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Linksys Velop MX5300 Review: A Wi-Fi 6 Mesh For the Future But Early Adopters Must Pay A Premium

Linksys Velop MX5300 Review: A Wi-Fi 6 Mesh For the Future But Early Adopters Must Pay A Premium

A Wi-Fi Mesh system for homes is one of those things that you must get, in case you have spotty Wi-Fi coverage in some parts of home, while working from home. But do you really need to invest in a Wi-Fi 6 mesh system, right now? The answer isn’t in black or white, given the pricing of the Linksys Velop MX5300.

Every once in a while, along comes a new gadget or piece of tech for review, which is all about cutting edge tech, delivers on what it claims and does it better than its rivals while at it. Yet, you have to somehow factor in the premium you must pay for early adoption. And still, it is not a case of simple black and white. There are contours, situational changes and the future proofing that you need to keep in mind. We all know that a Wi-Fi Mesh system for homes is one of those things that you must get, in case you have spotty or very low Wi-Fi coverage in some parts of your home. Particularly in this day and age when work from home is of paramount importance. A lot is happening with Wi-Fi 6 too—the new Wi-Fi generation and a standard that succeeds 802.11ac with the 802.11ax standard. If you have the hardware for this, everything just becomes a bit better. Or does it? That is where the Linksys Velop MX5300 Wi-Fi Mesh comes into the picture.

Chances are, you may not have realized that you probably own a Wi-Fi 6 capable device. You just don’t know it yet. The HP Elite Dragonfly laptop, the Lenovo Legion 7i laptop, the Apple iPhone 11 series, the Samsung Galaxy Note20 and the Samsung Galaxy Note20 Ultra, Samsung Galaxy Tab S7 series, the OnePlus 8 Pro and the OnePlus 8, the Asus ExpertBook laptop and the Dell XPS laptops are just some examples. Like I said, these are just some examples. There are many more in the world of phones, laptops and tablets, some of which you may already be using. All you need to look for us the support for the 802.11ax Wi-Fi standard and you are set. However, your current Wi-Fi router surely doesn’t support Wi-Fi 6. That is because it has been about a year since it became standardized, and not many routers have hit the markets yet. The Linksys Velop MX5300 Wi-Fi Mesh therefore definitely is one of the early movers.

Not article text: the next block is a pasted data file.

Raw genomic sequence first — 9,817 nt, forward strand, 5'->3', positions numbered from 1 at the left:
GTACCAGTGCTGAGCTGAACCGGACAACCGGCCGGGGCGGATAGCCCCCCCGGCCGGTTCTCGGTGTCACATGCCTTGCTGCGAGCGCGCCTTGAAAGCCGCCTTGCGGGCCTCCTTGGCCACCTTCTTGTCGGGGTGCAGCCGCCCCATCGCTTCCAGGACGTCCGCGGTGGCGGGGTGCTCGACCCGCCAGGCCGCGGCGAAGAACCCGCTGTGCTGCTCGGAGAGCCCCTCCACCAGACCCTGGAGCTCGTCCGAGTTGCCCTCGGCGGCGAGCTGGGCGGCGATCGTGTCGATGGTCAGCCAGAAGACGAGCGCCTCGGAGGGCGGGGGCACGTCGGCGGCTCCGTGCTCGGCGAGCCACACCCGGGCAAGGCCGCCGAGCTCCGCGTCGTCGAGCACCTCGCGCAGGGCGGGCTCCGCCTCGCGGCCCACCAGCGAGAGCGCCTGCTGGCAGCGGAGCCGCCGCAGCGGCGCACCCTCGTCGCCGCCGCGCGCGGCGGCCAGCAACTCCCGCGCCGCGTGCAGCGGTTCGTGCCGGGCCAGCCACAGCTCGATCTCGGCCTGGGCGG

It Has Premium Pricing, Be Prepared


Let us get this out of the way first. The Linksys Velop MX5300 is priced at Rs 34,999. And that is the price of a single node. If one node is enough to cover your entire home, great. If however, like I do, need to get two nodes to cover every corner of the home in the goodness of the futureproof Wi-Fi 6 goodness, you will need to get a second node. That costs another Rs 34,999 again. Yet, Linksys isn’t charging you this price for no reason. The Wi-Fi 6 mesh systems and indeed standalone routers are expensive at this time.

Take for instance, the Netgear Orbi RBK852 which is also Wi-Fi 6 ready—this is priced at Rs 64,999 for a pack of two units (I haven’t yet tested this). Even the single unit traditional router, the Netgear Nighthawk RAX80 AX8 is priced at Rs 27,799. There is absolutely no doubt that Wi-Fi 6 routers will become more affordable next year.

Bulking Up For The Future

Since that is out of the way, we can now get down to the actual performance of the Linksys Velop MX5300 Wi-Fi Mesh system. Hold these nodes up for the first time, and you realize the footprint. They are large, in fact much larger than the Linksys Velop tri-band Wi-Fi Mesh nodes—which look incredibly small compared with these. The extra bulk is because of the additional hardware, including the antennas, and the processing power the Linksys Velop MX5300 Wi-Fi Mesh packs in.

On each node are four LAN ports as well, all Gigabit. There is a USB port too for network access storage (NAS) connectivity. It means business, and that is very clear from the outset.

That being said, a Gigabit WAN port is fine at this time, because that is the theoretical top speed that most fiber broadband providers offer at this time. But who knows what will be the scenario a couple of years down the line? Perhaps the trick of aggregating speeds from two of these Gigabit WAN ports could have been the way forward—that could be a trick that Linksys have missed.

The Linksys App Is All About Intuitive Brilliance